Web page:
Things to Do in Gouda
The Museum Gouda specializes in religious art from the 16th century, paintings from the 'Haagse School' of the 19th century and 20th-century Dutch pottery. Visitors will get to know the classical scholar Erasmus, who grew up in Gouda and played on the street where the museum is now located, and Dirck Crabeth, the master artist who created eight of the stained-glass windows in the nearby St John Church (leading to the church being placed on the UNESCO list of monuments).
The museum has a large collection of smoking pipes, tiles, antique apothecary jars and a solid selection of works from artists such as Toorop and Redon. If this sounds like an eclectic mix, it is! But hundreds of years ago, beer, cheese, pipes and pottery were cornerstones of Gouda's economy, and the museum does a wonderful job of showcasing how the town developed over the years.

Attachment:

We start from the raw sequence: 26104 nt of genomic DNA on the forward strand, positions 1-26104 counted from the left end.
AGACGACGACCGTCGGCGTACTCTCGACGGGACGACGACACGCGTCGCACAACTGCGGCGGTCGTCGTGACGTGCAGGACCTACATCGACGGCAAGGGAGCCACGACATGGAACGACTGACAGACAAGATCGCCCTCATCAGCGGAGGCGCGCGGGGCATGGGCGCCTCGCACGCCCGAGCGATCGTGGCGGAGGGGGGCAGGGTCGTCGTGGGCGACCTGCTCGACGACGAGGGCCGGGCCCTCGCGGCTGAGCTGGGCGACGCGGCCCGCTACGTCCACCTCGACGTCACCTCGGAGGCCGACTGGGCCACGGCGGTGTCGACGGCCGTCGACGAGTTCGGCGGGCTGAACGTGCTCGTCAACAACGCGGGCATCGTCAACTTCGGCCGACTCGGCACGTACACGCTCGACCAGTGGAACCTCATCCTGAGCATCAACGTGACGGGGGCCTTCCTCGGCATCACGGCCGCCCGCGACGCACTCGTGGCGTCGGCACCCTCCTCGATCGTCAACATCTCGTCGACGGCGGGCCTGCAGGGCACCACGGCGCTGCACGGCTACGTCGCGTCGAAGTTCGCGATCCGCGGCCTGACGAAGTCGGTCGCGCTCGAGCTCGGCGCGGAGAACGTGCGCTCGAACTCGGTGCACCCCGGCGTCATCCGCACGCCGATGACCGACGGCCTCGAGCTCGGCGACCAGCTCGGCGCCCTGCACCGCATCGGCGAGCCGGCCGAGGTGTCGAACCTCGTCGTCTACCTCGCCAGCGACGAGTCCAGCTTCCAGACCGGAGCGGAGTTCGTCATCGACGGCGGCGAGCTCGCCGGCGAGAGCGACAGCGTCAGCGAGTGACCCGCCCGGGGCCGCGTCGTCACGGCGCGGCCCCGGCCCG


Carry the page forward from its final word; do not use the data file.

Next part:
John the Baptist, patron saint of the town of Gouda, looks out from the Sint Janskerk (St. John's Church) and welcomes visitors that come from all over the world to see the church’s famous stained-glass windows. The large brick church, built in the Gothic style during the 15th and 16th centuries, is notable not only for its beautiful windows but also because it is the longest church in the Netherlands. The church has been placed on the UNESCO list of Dutch monuments specifically for its stunning stained-glass windows. The ‘Gouda Windows’ (Goudse Glazen) were made and installed between 1555-1571 by the brothers Dirk and Wouter Crabeth, and were spared during the Reformation and several following wars. The main theme depicted in the windows is the life of St John, although there are many biblical scenes pictured, as well as important events in Dutch history.
Another highlight of the church is a narrow passage leading from the back of the choir to a small chapel. The chapel’s stained-glass windows depicting the Passion of Christ (also from the workshop of Dirck Crabeth), were moved to St John Church in the 1930s from the Monastery of the Regulars.